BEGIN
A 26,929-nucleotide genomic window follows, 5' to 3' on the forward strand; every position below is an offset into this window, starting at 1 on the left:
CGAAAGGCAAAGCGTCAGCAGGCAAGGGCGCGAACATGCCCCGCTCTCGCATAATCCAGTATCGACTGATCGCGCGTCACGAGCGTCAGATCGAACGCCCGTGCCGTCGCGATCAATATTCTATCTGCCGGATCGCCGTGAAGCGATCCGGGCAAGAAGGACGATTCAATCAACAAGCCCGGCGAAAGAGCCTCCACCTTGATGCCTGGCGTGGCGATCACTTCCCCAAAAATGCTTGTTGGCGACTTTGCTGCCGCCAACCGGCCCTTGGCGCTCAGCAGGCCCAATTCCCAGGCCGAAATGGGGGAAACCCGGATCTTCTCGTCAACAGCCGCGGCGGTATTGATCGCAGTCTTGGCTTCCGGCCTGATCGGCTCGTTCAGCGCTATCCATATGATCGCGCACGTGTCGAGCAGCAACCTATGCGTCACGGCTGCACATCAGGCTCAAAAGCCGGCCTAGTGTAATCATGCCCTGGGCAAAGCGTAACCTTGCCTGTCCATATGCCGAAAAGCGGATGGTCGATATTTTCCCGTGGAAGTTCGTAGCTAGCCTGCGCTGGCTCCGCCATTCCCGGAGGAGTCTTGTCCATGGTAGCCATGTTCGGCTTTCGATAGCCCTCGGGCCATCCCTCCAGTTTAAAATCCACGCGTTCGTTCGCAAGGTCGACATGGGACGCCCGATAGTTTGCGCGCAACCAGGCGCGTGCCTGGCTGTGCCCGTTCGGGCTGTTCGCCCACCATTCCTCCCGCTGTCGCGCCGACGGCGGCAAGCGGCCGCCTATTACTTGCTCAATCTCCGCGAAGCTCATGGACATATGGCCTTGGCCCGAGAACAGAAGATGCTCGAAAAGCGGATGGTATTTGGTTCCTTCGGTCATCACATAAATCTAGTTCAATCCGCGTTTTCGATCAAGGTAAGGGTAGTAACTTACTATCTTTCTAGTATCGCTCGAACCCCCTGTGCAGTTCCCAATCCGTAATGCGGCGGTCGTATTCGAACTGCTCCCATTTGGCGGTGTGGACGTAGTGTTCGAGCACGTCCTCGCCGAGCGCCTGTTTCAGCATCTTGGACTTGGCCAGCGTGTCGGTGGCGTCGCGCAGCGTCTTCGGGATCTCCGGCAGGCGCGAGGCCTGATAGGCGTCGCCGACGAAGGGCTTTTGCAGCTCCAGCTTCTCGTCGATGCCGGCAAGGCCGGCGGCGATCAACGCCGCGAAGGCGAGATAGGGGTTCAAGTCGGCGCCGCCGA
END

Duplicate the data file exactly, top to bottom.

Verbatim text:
A 26,929-nucleotide genomic window follows, 5' to 3' on the forward strand; every position below is an offset into this window, starting at 1 on the left:
CGAAAGGCAAAGCGTCAGCAGGCAAGGGCGCGAACATGCCCCGCTCTCGCATAATCCAGTATCGACTGATCGCGCGTCACGAGCGTCAGATCGAACGCCCGTGCCGTCGCGATCAATATTCTATCTGCCGGATCGCCGTGAAGCGATCCGGGCAAGAAGGACGATTCAATCAACAAGCCCGGCGAAAGAGCCTCCACCTTGATGCCTGGCGTGGCGATCACTTCCCCAAAAATGCTTGTTGGCGACTTTGCTGCCGCCAACCGGCCCTTGGCGCTCAGCAGGCCCAATTCCCAGGCCGAAATGGGGGAAACCCGGATCTTCTCGTCAACAGCCGCGGCGGTATTGATCGCAGTCTTGGCTTCCGGCCTGATCGGCTCGTTCAGCGCTATCCATATGATCGCGCACGTGTCGAGCAGCAACCTATGCGTCACGGCTGCACATCAGGCTCAAAAGCCGGCCTAGTGTAATCATGCCCTGGGCAAAGCGTAACCTTGCCTGTCCATATGCCGAAAAGCGGATGGTCGATATTTTCCCGTGGAAGTTCGTAGCTAGCCTGCGCTGGCTCCGCCATTCCCGGAGGAGTCTTGTCCATGGTAGCCATGTTCGGCTTTCGATAGCCCTCGGGCCATCCCTCCAGTTTAAAATCCACGCGTTCGTTCGCAAGGTCGACATGGGACGCCCGATAGTTTGCGCGCAACCAGGCGCGTGCCTGGCTGTGCCCGTTCGGGCTGTTCGCCCACCATTCCTCCCGCTGTCGCGCCGACGGCGGCAAGCGGCCGCCTATTACTTGCTCAATCTCCGCGAAGCTCATGGACATATGGCCTTGGCCCGAGAACAGAAGATGCTCGAAAAGCGGATGGTATTTGGTTCCTTCGGTCATCACATAAATCTAGTTCAATCCGCGTTTTCGATCAAGGTAAGGGTAGTAACTTACTATCTTTCTAGTATCGCTCGAACCCCCTGTGCAGTTCCCAATCCGTAATGCGGCGGTCGTATTCGAACTGCTCCCATTTGGCGGTGTGGACGTAGTGTTCGAGCACGTCCTCGCCGAGCGCCTGTTTCAGCATCTTGGACTTGGCCAGCGTGTCGGTGGCGTCGCGCAGCGTCTTCGGGATCTCCGGCAGGCGCGAGGCCTGATAGGCGTCGCCGACGAAGGGCTTTTGCAGCTCCAGCTTCTCGTCGATGCCGGCAAGGCCGGCGGCGATCAACGCCGCGAAGGCGAGATAGGGGTTCAAGTCGGCGCCGCCGA